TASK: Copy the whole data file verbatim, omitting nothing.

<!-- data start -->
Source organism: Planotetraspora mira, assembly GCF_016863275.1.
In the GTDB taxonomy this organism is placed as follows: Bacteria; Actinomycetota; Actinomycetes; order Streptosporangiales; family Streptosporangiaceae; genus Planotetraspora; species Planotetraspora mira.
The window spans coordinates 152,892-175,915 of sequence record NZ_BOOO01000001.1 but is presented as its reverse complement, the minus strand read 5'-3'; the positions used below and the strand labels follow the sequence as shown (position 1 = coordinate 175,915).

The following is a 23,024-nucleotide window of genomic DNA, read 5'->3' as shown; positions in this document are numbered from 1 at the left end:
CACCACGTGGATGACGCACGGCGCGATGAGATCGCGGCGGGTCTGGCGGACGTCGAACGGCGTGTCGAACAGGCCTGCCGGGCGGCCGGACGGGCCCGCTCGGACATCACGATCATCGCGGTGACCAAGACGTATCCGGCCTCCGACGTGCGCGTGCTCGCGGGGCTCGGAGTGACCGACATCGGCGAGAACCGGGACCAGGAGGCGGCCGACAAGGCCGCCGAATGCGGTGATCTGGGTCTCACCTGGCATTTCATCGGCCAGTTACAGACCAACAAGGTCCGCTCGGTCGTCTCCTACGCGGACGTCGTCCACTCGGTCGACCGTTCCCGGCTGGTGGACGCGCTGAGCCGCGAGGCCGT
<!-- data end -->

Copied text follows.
Source organism: Planotetraspora mira, assembly GCF_016863275.1.
In the GTDB taxonomy this organism is placed as follows: Bacteria; Actinomycetota; Actinomycetes; order Streptosporangiales; family Streptosporangiaceae; genus Planotetraspora; species Planotetraspora mira.
The window spans coordinates 152,892-175,915 of sequence record NZ_BOOO01000001.1 but is presented as its reverse complement, the minus strand read 5'-3'; the positions used below and the strand labels follow the sequence as shown (position 1 = coordinate 175,915).

The following is a 23,024-nucleotide window of genomic DNA, read 5'->3' as shown; positions in this document are numbered from 1 at the left end:
CACCACGTGGATGACGCACGGCGCGATGAGATCGCGGCGGGTCTGGCGGACGTCGAACGGCGTGTCGAACAGGCCTGCCGGGCGGCCGGACGGGCCCGCTCGGACATCACGATCATCGCGGTGACCAAGACGTATCCGGCCTCCGACGTGCGCGTGCTCGCGGGGCTCGGAGTGACCGACATCGGCGAGAACCGGGACCAGGAGGCGGCCGACAAGGCCGCCGAATGCGGTGATCTGGGTCTCACCTGGCATTTCATCGGCCAGTTACAGACCAACAAGGTCCGCTCGGTCGTCTCCTACGCGGACGTCGTCCACTCGGTCGACCGTTCCCGGCTGGTGGACGCGCTGAGCCGCGAGGCCGT